December 08, 2005


Venusia. By Mark von Schlegell.  Semiotext(e) Native Agents/MIT Press. $14.95.

Flush. By Carl Hiaasen. Knopf. $16.95.

     Neither of the worlds in these books exists.  Or both do.  It’s a matter of interpretation, and of how you see where we are today.  Mark von Schlegell’s Venusia is a traditionally dystopic view of a future society, except that that doesn’t quite capture it.  It’s set on the colony of the title, an off-world place that has survived the destruction of Earth and is getting on quite well, thank you, at the end of the 23rd century.  But all is of course not well.  It is the way it is not well that makes von Schlegell’s book – his first novel – fascinating.  Venusia is historically inert, its people captured by industrialized narcotics, holographic entertainment and memory control imposed for their own benefit by a totalitarian but enlightened government.  Does this sound vaguely familiar?  It should.  Familiarity peeks through the strangeness everywhere here.  Consider von Schlegell’s description of the setup of an interview: “Sylvia was surprised to see that the journalist had unpacked a flying Iye and set it hovering above her head.  The little silver ball was turning, tracing the entire office in 3-D. …’Excuse me, Citizen Dobbs,’ Sylvia interrupted.  She took off her helmet and looked into the Iye, shaking her luxurious hair.  ‘Shhh.’  The machine whispered.  ‘Go on as if Iye wasn’t here.’”  Now, how is this different from today’s “just ignore the camera” or “talk into the tape recorder” interviews?  It isn’t, in any meaningful way.  And this familiarity within difference gives von Schlegell’s method of upsetting the stasis of Venusia a pointed quality: what happens is that a junk dealer finds a book about early Venusian history that upsets the apple cart.  It’s actually a sentient-plant cart – the plant is a significant character – but the parallels between Venusia’s history (or non-history) and our own remain clear and pertinent no matter how outrageous the narrative becomes.  And it becomes pretty outrageous – Venusia is a roller-coaster of a read.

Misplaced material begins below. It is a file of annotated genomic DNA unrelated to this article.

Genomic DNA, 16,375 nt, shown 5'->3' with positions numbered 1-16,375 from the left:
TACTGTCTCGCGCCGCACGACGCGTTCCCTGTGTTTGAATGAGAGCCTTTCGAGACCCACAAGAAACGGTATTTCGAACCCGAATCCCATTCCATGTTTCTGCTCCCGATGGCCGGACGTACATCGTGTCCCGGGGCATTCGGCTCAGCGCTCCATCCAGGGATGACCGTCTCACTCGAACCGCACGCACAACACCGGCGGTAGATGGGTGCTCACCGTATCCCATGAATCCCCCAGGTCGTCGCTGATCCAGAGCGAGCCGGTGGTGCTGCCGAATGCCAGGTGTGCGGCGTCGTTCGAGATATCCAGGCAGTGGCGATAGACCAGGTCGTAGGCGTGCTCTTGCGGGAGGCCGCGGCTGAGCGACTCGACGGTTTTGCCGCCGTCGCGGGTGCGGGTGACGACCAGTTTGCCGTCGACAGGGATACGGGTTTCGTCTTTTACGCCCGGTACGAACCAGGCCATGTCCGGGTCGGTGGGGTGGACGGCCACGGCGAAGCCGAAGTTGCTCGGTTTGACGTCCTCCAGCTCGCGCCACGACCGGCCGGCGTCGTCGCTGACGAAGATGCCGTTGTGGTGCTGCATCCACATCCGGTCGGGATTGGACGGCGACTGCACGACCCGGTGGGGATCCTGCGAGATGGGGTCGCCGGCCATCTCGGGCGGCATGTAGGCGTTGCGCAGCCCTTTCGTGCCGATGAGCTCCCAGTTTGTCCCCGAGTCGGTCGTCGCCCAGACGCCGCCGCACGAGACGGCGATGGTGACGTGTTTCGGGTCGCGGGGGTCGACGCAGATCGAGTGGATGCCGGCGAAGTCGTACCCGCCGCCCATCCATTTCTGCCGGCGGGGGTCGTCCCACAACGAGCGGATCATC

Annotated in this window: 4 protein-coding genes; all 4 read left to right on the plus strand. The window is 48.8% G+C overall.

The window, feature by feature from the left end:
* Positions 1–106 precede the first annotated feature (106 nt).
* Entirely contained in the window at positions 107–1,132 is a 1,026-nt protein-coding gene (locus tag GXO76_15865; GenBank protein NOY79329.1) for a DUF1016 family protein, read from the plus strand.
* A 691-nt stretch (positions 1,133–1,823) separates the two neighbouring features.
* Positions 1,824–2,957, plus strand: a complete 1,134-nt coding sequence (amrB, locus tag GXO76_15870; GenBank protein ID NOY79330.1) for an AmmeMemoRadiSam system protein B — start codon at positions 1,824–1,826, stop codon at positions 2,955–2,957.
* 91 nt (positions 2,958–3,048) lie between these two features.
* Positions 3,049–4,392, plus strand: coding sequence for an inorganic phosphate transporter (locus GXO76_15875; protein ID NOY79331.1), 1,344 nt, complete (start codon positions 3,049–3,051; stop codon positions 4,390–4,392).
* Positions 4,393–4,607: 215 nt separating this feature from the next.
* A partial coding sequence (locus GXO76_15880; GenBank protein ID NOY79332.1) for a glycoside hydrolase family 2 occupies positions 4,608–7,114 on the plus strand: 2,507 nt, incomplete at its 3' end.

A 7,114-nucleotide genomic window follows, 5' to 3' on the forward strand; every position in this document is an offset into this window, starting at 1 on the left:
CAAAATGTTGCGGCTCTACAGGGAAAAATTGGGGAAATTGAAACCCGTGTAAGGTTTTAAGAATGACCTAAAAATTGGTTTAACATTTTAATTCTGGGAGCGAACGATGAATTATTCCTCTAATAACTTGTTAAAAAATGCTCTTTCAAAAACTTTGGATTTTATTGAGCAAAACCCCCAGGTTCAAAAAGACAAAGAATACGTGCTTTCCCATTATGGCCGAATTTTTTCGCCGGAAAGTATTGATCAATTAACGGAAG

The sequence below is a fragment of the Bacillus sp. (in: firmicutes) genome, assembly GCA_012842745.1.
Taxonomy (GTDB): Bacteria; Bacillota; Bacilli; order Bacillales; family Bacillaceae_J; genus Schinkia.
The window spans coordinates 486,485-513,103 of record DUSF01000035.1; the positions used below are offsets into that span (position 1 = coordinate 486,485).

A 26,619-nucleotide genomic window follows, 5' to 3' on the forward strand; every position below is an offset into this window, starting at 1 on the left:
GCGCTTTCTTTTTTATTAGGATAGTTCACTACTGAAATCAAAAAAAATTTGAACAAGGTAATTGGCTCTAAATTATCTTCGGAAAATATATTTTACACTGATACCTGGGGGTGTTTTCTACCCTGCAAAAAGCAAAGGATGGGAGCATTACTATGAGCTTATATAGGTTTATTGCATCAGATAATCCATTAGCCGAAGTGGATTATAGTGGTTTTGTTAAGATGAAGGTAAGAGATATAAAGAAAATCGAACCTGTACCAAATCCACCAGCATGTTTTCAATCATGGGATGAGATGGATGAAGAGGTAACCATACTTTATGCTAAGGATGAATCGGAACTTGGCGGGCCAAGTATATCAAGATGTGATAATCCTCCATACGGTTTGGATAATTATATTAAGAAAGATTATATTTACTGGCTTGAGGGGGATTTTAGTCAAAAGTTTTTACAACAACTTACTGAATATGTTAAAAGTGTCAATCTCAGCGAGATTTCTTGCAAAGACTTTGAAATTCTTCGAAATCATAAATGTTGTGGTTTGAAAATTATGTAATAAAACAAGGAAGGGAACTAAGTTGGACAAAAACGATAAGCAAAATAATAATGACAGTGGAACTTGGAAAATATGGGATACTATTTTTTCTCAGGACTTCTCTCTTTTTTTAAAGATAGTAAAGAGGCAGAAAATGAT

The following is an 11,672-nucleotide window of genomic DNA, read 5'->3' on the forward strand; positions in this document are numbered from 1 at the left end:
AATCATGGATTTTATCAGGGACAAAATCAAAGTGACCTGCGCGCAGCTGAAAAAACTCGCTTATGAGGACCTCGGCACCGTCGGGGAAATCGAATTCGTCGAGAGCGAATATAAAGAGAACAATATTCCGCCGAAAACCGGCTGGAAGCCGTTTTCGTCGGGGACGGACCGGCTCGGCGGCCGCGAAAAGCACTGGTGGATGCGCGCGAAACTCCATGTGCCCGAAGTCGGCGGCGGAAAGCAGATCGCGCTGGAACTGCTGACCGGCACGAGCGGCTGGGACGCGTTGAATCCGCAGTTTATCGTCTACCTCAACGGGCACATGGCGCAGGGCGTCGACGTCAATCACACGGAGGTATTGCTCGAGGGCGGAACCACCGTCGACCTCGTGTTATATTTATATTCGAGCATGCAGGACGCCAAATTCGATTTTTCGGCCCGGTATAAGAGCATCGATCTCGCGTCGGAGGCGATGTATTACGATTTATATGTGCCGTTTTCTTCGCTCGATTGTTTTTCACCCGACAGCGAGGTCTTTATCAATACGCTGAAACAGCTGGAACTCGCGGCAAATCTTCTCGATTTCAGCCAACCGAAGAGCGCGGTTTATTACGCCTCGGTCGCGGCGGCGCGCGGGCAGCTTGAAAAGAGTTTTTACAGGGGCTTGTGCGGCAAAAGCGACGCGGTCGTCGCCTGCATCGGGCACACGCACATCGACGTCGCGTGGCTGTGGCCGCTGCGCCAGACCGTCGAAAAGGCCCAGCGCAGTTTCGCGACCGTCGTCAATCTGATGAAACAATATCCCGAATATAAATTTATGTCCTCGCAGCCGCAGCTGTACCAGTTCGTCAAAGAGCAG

Carl Hiaasen’s works are usually roller-coasters, but their setting is some variation of modern-day Florida rather than a space settlement.  Hiaasen’s adventures have an out-of-this-world quality to them, though.  Flush is his second book for young readers, after Hoot, and it too puts his off-kilter characters and highly unusual plotting at the service of an ecological message.  Flush is all about the raw sewage being, shall we say, flushed into previously pristine waters and polluting previously beautiful beaches, all at the behest of a crooked casino-boat operator named Dusty Muleman (Hiaasen’s characters’ names are always redolent of their personalities).  Young Noah Underwood finds himself on a quest to stop Dusty after Noah’s father tries to sink the dastardly Muleman’s casino boat, the Coral Queen, and is arrested.  Joined by his sister, Abbey, Noah embarks on “Operation Flush” to prove that Muleman and his boat are responsible for all the recent pollution of the bay and the beaches.  The good guys eventually win, of course, but not before the reader encounters such typically Hiaasenian characters as a deadbeat former Coral Queen crew member named Lice Peking and a mysterious pirate with an M-shaped scar.  Flush is a romp, but a romp with a purpose, and if the message is a touch heavy-handed at times, the writing style and fast pacing never are.  And there is no question that Hiaasen’s world, no matter how done-up and twisted, is very much our own.

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